User-Friendly End Station at the ALS for Nanostructure Characterization

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This is a construction project for an end station at the ALS, which is optimized for measuring NEXAFS of nanostructures with fluorescence detection. Compared to the usual electron yield detection, fluorescence is able to probe buried structures and is sensitive to dilute species, such as nanostructures supported on a substrate. Since the quantum yield for fluorescence is 10{sup -4}-10{sup -5} times smaller than for electrons in the soft x-ray regime, such an end station requires bright undulator beamlines at the ALS. In order to optimize the setup for a wide range of applications, two end stations were built: (1) A ... continued below

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Himpsel, F. J.; Alivisatos, P.; Callcott, T.; Carlisle, J.; Denlinger, J. D.; Eastman, D. E. et al. July 5, 2006.

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Description

This is a construction project for an end station at the ALS, which is optimized for measuring NEXAFS of nanostructures with fluorescence detection. Compared to the usual electron yield detection, fluorescence is able to probe buried structures and is sensitive to dilute species, such as nanostructures supported on a substrate. Since the quantum yield for fluorescence is 10{sup -4}-10{sup -5} times smaller than for electrons in the soft x-ray regime, such an end station requires bright undulator beamlines at the ALS. In order to optimize the setup for a wide range of applications, two end stations were built: (1) A simple, mobile chamber with efficient photon detection (>10{sup 4} times the solid angle collection of fluorescence spectrographs) and a built-in magnet for MCD measurements at EPU beamlines (Fig. 1 left). It allows rapid mapping the electronic states of nanostructures (nanocrystals, nanowires, tailored magnetic materials, buried interfaces, biologically-functionalized surfaces). It was used with BL 8.0 (linear polarized undulator) and BL 4.0 (variable polarization). (2) A sophisticated, stationary end station operating at Beamline 8.0 (Fig. 1 right). It contains an array of surface characterization instruments and a micro-focus capability for scanning across graded samples (wedges for thickness variation, stoichiometry gradients, and general variations of the sample preparation conditions for optimizing nanostructures).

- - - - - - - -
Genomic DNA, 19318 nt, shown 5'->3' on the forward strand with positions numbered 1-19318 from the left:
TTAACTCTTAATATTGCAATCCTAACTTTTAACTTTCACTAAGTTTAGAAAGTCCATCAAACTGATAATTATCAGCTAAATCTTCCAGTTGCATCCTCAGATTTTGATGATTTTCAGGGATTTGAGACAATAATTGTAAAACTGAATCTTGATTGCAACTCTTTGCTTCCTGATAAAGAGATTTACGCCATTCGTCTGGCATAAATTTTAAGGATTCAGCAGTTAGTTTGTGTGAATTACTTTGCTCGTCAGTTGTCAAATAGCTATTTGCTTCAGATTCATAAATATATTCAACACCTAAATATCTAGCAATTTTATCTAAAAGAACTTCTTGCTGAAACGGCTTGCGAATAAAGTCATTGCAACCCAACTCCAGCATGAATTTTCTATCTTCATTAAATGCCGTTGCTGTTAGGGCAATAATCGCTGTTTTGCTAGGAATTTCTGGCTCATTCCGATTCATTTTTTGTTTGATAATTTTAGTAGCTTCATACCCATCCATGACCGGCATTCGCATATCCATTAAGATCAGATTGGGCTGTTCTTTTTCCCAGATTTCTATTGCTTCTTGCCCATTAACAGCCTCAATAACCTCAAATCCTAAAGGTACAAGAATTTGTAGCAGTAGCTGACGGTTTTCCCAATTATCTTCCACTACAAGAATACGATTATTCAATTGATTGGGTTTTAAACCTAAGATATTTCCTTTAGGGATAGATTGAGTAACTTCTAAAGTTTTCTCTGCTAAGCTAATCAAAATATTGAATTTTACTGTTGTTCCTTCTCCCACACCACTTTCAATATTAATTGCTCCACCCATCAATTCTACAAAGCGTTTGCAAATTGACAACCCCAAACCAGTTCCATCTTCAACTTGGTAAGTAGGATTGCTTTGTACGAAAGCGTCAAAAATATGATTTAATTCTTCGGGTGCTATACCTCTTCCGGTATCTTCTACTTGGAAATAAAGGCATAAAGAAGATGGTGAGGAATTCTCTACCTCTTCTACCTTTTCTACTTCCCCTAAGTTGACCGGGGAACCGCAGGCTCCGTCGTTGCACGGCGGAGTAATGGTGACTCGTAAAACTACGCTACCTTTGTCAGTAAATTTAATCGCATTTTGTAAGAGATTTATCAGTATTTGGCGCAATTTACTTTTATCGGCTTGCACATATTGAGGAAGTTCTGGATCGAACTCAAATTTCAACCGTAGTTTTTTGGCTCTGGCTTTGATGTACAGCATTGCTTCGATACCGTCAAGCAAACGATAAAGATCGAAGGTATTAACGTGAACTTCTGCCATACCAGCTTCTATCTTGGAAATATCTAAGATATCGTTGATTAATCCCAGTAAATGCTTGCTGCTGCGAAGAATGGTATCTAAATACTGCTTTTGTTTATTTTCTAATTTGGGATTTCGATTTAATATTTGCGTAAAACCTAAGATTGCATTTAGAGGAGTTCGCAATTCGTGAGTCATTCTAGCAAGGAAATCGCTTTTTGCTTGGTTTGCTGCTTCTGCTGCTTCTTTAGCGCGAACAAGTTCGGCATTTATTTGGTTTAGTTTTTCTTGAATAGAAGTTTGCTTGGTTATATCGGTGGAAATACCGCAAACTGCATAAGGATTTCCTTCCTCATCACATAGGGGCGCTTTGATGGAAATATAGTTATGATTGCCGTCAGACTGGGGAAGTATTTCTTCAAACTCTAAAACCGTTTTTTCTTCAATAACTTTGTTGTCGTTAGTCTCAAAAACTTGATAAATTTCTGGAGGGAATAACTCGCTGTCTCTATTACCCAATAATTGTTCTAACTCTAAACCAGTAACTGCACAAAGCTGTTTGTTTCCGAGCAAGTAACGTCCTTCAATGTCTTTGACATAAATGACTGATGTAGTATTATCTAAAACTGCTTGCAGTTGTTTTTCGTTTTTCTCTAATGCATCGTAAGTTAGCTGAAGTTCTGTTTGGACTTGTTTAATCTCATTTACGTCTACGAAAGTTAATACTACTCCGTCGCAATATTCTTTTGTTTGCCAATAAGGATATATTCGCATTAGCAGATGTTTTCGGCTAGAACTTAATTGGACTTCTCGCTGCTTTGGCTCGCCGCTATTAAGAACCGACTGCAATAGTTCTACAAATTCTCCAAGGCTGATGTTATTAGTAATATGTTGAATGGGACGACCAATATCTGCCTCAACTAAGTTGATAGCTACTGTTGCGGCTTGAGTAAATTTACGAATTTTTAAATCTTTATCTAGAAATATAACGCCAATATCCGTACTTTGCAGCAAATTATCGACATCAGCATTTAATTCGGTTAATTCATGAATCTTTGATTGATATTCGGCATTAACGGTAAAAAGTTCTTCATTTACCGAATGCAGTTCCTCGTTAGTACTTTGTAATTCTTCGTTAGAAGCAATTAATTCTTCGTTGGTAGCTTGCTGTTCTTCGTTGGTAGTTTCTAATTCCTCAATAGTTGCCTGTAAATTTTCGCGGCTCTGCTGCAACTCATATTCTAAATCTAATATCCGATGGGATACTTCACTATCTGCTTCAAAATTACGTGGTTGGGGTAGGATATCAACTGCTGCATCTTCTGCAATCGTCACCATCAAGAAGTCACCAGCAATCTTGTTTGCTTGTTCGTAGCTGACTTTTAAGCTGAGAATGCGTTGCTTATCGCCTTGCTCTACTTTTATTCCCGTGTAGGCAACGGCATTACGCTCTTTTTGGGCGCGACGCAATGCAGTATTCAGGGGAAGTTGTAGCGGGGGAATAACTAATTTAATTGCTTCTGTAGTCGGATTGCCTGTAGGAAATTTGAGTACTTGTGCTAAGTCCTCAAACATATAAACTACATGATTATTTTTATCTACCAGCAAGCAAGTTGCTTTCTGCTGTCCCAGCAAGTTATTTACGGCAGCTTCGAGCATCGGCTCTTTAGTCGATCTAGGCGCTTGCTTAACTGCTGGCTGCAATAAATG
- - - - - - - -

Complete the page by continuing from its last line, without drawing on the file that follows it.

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  • Report No.: DOE/ER/45917
  • Grant Number: FG02-01ER45917
  • DOI: 10.2172/896224 | External Link
  • Office of Scientific & Technical Information Report Number: 896224
  • Archival Resource Key: ark:/67531/metadc883643

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  • July 5, 2006

Added to The UNT Digital Library

  • Sept. 22, 2016, 2:13 a.m.

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  • Jan. 8, 2018, 3:19 p.m.

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Himpsel, F. J.; Alivisatos, P.; Callcott, T.; Carlisle, J.; Denlinger, J. D.; Eastman, D. E. et al. User-Friendly End Station at the ALS for Nanostructure Characterization, report, July 5, 2006; Madison, Wisconsin. (digital.library.unt.edu/ark:/67531/metadc883643/: accessed October 15, 2018), University of North Texas Libraries, Digital Library, digital.library.unt.edu; crediting UNT Libraries Government Documents Department.